- The Enterprise
- The Recorder
For those who are doubtful that the climate change we are seeing is caused by the activities of those who live on our planet, I suggest that they may not appreciate the scale of our environment.
First let’s note that our planet is about 25,000 miles around at the equator. (Do you realize that you are traveling about 1,000 mph if you are on the equator? The Earth is about 25,000 miles around at the equator and we make a revolution every 24 hours.)
Next we know that the deepest place in the ocean is 36,000 feet, or about 6.5 miles, deep and Mount Everest is about 29,000 feet high, or 5.5 miles. Together from the deepest part of the ocean to the highest point of land we are looking at about 13 miles. This is less than the distance from Hollywood to Charlotte Hall. The things we think of as being big are not so big on the scale of the entire Earth.
How about the atmosphere? The part of the atmosphere we experience, the part which has most of our oxygen, is 10 miles deep. (Remember that Mount Everest is only 5.5 miles high and to climb there you need to take your own oxygen.) For all practical purposes there isn’t any atmosphere beyond 20 miles up.
Actually we live on a relatively smooth sphere with a very thin layer of air surrounding us. In 1912, the Earth’s population was about 1.8 billion. Today the population is more than 8 billion.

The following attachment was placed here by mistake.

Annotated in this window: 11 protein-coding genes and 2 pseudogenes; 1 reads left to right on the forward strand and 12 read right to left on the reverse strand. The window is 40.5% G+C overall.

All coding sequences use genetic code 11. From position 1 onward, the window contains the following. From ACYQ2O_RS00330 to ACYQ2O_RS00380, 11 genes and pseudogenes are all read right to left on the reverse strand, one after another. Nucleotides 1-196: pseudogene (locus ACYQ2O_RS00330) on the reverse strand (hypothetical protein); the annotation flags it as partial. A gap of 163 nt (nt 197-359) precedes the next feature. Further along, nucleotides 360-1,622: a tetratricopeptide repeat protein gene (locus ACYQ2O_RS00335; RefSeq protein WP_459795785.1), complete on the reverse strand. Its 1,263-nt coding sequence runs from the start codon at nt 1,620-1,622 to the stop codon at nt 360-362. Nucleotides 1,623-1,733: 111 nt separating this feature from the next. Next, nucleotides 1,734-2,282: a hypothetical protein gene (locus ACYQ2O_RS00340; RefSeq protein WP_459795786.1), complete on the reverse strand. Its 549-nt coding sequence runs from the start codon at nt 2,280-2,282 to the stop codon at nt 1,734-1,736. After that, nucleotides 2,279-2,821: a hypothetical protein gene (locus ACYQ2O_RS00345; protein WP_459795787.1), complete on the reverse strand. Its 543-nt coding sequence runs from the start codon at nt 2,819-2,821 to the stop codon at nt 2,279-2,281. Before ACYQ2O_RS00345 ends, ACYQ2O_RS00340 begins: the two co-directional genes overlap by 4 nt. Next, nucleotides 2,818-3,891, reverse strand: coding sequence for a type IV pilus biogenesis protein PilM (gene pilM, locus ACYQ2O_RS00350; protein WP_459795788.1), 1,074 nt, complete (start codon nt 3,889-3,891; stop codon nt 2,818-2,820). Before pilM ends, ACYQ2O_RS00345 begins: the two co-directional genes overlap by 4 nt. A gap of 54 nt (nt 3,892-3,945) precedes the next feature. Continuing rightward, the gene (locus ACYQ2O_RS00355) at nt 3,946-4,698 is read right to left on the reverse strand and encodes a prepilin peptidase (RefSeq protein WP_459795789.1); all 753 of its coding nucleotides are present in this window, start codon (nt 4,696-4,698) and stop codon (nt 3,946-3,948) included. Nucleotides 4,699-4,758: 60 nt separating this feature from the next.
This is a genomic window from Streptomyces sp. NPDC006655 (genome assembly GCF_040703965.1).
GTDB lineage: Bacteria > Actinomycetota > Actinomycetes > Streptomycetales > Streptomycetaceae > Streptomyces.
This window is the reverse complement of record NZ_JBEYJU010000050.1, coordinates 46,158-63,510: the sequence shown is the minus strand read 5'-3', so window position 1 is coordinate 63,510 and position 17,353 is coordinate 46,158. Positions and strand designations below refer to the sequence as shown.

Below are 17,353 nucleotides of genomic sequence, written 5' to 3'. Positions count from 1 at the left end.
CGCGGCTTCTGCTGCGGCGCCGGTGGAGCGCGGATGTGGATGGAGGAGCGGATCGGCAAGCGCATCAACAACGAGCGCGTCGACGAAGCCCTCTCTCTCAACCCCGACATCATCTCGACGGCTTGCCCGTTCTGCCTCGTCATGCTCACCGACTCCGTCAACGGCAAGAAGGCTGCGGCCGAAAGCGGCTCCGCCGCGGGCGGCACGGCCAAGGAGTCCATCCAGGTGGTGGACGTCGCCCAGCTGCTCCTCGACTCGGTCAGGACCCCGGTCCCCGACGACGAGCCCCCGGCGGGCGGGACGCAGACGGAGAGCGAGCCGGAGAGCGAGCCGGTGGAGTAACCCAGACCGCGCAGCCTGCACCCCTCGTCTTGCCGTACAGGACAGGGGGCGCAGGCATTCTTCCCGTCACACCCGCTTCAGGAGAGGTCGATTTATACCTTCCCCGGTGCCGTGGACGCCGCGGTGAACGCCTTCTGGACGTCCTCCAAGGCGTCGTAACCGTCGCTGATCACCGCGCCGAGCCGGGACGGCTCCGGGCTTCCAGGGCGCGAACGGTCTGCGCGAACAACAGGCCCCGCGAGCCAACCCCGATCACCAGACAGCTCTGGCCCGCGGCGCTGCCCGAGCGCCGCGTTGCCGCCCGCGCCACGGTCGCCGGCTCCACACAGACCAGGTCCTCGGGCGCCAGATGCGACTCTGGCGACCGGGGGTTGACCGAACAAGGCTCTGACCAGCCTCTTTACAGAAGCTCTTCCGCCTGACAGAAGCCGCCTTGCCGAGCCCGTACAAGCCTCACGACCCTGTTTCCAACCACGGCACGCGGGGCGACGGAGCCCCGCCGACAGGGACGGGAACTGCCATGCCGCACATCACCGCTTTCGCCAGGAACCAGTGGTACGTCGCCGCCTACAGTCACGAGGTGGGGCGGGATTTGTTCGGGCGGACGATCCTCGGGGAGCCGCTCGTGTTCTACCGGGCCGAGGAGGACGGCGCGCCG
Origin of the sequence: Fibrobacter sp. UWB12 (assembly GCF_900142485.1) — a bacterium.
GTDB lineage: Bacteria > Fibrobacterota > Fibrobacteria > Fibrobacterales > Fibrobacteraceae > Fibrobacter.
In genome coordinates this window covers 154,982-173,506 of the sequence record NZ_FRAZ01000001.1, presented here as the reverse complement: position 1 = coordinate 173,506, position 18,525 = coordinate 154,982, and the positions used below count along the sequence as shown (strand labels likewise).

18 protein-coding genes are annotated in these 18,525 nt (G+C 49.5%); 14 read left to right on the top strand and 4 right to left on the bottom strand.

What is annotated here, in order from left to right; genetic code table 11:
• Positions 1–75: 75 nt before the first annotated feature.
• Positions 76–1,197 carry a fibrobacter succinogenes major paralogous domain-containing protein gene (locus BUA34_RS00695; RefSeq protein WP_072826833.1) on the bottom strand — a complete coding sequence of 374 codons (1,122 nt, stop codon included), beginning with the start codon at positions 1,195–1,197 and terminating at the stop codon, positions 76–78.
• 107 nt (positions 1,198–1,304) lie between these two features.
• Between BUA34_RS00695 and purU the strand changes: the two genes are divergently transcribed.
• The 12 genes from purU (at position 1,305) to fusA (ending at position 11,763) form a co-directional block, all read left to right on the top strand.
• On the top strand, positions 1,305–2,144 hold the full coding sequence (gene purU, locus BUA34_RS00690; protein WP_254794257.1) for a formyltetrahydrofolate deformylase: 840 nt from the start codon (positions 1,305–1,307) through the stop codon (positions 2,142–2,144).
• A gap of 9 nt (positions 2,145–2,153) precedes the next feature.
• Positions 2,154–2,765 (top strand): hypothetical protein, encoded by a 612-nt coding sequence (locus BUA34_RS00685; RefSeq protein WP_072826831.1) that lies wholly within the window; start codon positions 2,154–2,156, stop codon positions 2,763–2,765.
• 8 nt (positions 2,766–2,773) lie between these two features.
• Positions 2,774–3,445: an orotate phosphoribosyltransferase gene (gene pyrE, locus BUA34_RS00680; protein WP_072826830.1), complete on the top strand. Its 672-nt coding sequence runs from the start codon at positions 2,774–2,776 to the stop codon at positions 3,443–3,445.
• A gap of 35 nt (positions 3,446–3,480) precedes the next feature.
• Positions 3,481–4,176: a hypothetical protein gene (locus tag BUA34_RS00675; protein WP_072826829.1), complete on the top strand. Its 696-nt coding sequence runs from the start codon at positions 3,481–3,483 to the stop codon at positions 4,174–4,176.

Today there are more than 1 billion cars and trucks on the road worldwide. (In 1912, there were about 300,000 cars and trucks on the road, most of them in the United States.) Today, if each car burns two gallons of gas a day that means that we are turning those 2 billion gallons as exhaust into our very thin atmosphere every day.
Today all those 8 billion people use fossil fuels to keep warm, cook their food and to manufacture the stuff they own. We deliver goods all across the world by burning fossil fuels. We travel through the air by burning fossil fuels. Almost all the electricity created is made by burning fossil fuels. A very small percent comes from nuclear and wind.
In the past, carbon dioxide was kept in check by plants converting it into carbon, the basic stuff all living things are made of, and releasing the oxygen back into the atmosphere. Today, worldwide, our forests are disappearing so that the CO2 is not being converted at a rate which will keep things balanced. Common sense tells us, as does science, that we can’t continue to do this with out expecting something to happen. CO2 is being accumulated in our very thin atmosphere at a pace which is causing global warming and climate change.
You have to appreciate the scale of things to understand what we are doing to our planet. We have to recognize the problem and forget politics if we are to survive as a species.
David Kelsey, Hollywood